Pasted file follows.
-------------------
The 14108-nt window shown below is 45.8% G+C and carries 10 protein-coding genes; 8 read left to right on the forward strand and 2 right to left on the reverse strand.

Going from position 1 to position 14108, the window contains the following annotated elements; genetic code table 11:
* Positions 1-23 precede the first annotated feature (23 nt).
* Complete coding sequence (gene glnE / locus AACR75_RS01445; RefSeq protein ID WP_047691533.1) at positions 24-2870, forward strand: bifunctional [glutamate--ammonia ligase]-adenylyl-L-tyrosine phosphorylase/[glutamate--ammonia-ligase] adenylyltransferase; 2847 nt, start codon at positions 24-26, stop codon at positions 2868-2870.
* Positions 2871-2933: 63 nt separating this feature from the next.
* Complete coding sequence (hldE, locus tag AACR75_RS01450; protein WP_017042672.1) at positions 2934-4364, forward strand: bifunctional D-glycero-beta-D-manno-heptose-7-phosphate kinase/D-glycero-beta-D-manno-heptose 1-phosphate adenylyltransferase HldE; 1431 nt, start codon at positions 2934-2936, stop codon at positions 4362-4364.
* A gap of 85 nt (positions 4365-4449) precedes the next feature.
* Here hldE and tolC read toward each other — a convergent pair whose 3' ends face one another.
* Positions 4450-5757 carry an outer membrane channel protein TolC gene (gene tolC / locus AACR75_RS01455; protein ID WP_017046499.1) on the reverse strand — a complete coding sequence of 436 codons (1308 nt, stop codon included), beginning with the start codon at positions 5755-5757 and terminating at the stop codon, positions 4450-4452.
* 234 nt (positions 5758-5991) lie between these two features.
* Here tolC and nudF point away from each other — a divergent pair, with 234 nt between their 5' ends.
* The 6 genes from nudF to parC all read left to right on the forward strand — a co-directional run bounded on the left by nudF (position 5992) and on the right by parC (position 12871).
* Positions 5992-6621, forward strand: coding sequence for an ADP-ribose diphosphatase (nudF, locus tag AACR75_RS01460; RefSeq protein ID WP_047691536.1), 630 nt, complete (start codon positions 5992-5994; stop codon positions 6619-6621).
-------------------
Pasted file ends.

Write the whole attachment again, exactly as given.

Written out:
The 14108-nt window shown below is 45.8% G+C and carries 10 protein-coding genes; 8 read left to right on the forward strand and 2 right to left on the reverse strand.

Going from position 1 to position 14108, the window contains the following annotated elements; genetic code table 11:
* Positions 1-23 precede the first annotated feature (23 nt).
* Complete coding sequence (gene glnE / locus AACR75_RS01445; RefSeq protein ID WP_047691533.1) at positions 24-2870, forward strand: bifunctional [glutamate--ammonia ligase]-adenylyl-L-tyrosine phosphorylase/[glutamate--ammonia-ligase] adenylyltransferase; 2847 nt, start codon at positions 24-26, stop codon at positions 2868-2870.
* Positions 2871-2933: 63 nt separating this feature from the next.
* Complete coding sequence (hldE, locus tag AACR75_RS01450; protein WP_017042672.1) at positions 2934-4364, forward strand: bifunctional D-glycero-beta-D-manno-heptose-7-phosphate kinase/D-glycero-beta-D-manno-heptose 1-phosphate adenylyltransferase HldE; 1431 nt, start codon at positions 2934-2936, stop codon at positions 4362-4364.
* A gap of 85 nt (positions 4365-4449) precedes the next feature.
* Here hldE and tolC read toward each other — a convergent pair whose 3' ends face one another.
* Positions 4450-5757 carry an outer membrane channel protein TolC gene (gene tolC / locus AACR75_RS01455; protein ID WP_017046499.1) on the reverse strand — a complete coding sequence of 436 codons (1308 nt, stop codon included), beginning with the start codon at positions 5755-5757 and terminating at the stop codon, positions 4450-4452.
* 234 nt (positions 5758-5991) lie between these two features.
* Here tolC and nudF point away from each other — a divergent pair, with 234 nt between their 5' ends.
* The 6 genes from nudF to parC all read left to right on the forward strand — a co-directional run bounded on the left by nudF (position 5992) and on the right by parC (position 12871).
* Positions 5992-6621, forward strand: coding sequence for an ADP-ribose diphosphatase (nudF, locus tag AACR75_RS01460; RefSeq protein ID WP_047691536.1), 630 nt, complete (start codon positions 5992-5994; stop codon positions 6619-6621).